Journal of Social Policy

Publisher: Social Administration Association (Great Britain), Cambridge University Press

Description

  • Impact factor
    1.11
  • 5-year impact
    1.40
  • Cited half-life
    7.90
  • Immediacy index
    0.08
  • Eigenfactor
    0.00
  • Article influence
    0.60
  • Other titles
    Journal of social policy (Online)
  • ISSN
    1469-7823
  • OCLC
    44166584
  • Material type
    Document, Periodical, Internet resource
  • Document type
    Internet Resource, Computer File, Journal / Magazine / Newspaper

Publisher details

Cambridge University Press

  • Pre-print
    • Author can archive a pre-print version
  • Post-print
    • Author can archive a post-print version
  • Conditions
    • Author's Pre-print on author's personal website, departmental website, social media websites, institutional repository, non-commercial subject-based repositories, such as PubMed Central, Europe PMC or arXiv
    • Author's post-print for HSS journals, on author's personal website, departmental website, institutional repository, non-commercial subject-based repositories, such as PubMed Central, Europe PMC or arXiv, on acceptance of publication
    • Author's post-print for STM journals, on author's personal website on acceptance of publication
    • Author's post-print for STM journals, on departmental website, institutional repository, non-commercial subject-based repositories, such as PubMed Central, Europe PMC or arXiv, after a 6 months embargo
    • Publisher's version/PDF cannot be used
    • Published abstract may be deposited
    • Pre-print to record acceptance for publication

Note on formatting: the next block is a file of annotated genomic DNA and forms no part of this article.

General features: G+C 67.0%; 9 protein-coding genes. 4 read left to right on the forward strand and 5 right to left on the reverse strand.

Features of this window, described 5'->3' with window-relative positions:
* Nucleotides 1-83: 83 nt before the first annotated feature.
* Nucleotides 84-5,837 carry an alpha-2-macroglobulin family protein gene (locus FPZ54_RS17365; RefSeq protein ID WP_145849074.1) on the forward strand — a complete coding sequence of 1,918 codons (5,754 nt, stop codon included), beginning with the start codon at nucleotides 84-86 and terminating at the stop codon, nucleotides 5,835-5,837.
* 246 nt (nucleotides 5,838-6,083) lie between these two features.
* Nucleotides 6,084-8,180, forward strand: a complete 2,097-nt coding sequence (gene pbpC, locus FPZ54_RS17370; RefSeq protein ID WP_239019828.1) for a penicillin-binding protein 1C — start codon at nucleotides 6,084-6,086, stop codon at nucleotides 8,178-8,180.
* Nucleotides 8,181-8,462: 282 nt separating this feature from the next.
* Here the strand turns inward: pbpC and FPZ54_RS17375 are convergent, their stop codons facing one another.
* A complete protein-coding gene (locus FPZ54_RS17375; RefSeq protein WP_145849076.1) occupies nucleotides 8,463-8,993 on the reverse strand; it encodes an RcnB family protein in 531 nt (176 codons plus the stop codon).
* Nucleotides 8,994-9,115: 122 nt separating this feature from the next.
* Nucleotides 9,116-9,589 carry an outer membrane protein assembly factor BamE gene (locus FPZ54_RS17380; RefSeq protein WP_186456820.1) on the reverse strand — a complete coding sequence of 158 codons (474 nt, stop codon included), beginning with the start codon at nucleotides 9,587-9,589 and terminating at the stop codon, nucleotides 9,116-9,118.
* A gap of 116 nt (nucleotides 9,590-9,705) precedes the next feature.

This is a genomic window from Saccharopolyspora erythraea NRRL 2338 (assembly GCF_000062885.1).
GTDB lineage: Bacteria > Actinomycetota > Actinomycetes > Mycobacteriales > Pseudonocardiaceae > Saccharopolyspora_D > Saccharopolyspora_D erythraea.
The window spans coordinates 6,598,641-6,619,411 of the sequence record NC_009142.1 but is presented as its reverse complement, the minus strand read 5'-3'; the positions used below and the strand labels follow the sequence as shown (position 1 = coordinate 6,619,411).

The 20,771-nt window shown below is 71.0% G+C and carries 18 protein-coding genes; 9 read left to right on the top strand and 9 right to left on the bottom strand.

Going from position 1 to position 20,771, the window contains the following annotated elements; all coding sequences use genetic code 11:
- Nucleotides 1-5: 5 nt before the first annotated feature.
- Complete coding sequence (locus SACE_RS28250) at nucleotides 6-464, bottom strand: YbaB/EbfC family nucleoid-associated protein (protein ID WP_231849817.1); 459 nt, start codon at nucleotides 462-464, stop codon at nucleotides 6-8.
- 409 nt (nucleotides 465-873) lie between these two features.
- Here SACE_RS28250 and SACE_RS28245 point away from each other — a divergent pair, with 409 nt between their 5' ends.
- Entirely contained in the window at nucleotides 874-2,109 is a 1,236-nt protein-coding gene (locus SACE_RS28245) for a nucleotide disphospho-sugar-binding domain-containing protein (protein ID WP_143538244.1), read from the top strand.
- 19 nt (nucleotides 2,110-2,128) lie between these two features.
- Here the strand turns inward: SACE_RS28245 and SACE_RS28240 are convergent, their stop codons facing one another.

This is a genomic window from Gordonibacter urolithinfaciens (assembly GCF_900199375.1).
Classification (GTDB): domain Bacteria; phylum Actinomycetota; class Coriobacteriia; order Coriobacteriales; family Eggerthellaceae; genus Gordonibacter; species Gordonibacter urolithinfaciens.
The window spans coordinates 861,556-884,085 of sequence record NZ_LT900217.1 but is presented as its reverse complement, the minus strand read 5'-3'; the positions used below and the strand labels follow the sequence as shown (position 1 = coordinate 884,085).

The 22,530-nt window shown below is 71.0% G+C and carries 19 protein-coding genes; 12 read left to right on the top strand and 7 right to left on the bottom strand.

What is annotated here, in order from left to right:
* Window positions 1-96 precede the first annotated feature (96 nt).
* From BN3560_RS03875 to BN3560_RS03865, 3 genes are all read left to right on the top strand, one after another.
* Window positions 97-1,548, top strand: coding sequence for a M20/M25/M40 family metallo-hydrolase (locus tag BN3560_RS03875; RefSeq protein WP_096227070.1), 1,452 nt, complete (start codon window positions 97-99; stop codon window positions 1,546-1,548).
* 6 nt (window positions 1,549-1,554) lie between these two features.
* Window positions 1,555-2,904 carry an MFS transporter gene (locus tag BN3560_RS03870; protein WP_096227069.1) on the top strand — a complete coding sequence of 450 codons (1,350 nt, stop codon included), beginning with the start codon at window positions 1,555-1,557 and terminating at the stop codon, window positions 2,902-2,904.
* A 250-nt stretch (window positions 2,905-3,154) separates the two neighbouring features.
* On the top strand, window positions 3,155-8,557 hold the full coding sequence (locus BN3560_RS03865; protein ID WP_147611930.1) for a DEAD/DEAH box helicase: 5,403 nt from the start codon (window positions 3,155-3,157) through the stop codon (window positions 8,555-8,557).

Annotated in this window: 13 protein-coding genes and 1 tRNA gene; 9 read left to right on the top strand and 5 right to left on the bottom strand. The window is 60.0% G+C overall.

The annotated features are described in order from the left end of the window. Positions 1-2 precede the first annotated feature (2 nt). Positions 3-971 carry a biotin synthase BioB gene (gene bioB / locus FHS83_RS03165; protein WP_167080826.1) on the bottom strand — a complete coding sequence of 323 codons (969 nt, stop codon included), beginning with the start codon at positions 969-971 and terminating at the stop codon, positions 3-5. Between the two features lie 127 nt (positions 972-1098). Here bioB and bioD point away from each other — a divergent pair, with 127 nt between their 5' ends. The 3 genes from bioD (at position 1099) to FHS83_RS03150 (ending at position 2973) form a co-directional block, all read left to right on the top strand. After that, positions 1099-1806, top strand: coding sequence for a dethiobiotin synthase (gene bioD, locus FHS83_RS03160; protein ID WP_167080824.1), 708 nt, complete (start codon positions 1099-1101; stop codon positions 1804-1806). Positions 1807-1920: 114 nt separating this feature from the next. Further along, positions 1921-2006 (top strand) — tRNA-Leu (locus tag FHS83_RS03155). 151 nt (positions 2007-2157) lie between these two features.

• Publisher copyright and source must be acknowledged with set statement, for deposit of Authors Post-print or Publisher's version/PDF
    • Must link to publisher version
    • Publisher last reviewed on 07/10/2014
  • Classification
    ​ green

Publications in this journal

  • [Show abstract] [Hide abstract]
    ABSTRACT: Within Europe, the Norwegian and English welfare states represent two different welfare regimes. Due to common demographic challenges of an ageing population as well as grassroots pressures, particularly from disabled people, significant changes in the delivery of longterm care services for older and disabled people have taken place. This article focuses on the change towards personalisation policies encouraging greater choice and control in regard to care services, and uses the case of ‘cash-for-care’, which gives people an allocation of funding tomeet their needs, to discuss conditions and implications of personalisation policies within different contexts. Based on a theoretical framework exploring a democratic and a market discourse of personalisation policies, the article provides a comparative analysis of the Norwegian and English cash-for-care schemes. While a crucial common change in the public sector’s role towards at-arm’s-length long-termcare services occurred, significant differences remain: while English residents are given greater choice and control from the beginning of the allocation of cash-for-care they also face more insecure circumstances due to the simultaneously stimulated care provider market. The Norwegian case, however, shows a possibility of increasing choice and control without a large diversity in a care provider market.
    Journal of Social Policy 05/2014;
  • Journal of Social Policy 10/2013; 42(04).
  • [Show abstract] [Hide abstract]
    ABSTRACT: Rising prison numbers and high rates of re-offending illustrate the need for criminal justice reform. In the social care sector, the ‘personalisation revolution’ has resulted in the near eradication of long-term, institutional care for the majority of people with disabilities and many frail older people, increasing satisfaction. This paper examines what this has entailed and considers the case for introducing personalisation in the criminal justice system. It concludes that criminal justice reformers can learn from the social care experience and suggests how personalisation might fit within the current criminal justice reform agenda. However, introducing personalisation will pose significant challenges, perhaps the biggest being the need to change criminal justice culture.
    Journal of Social Policy 10/2013; 42(04).
  • [Show abstract] [Hide abstract]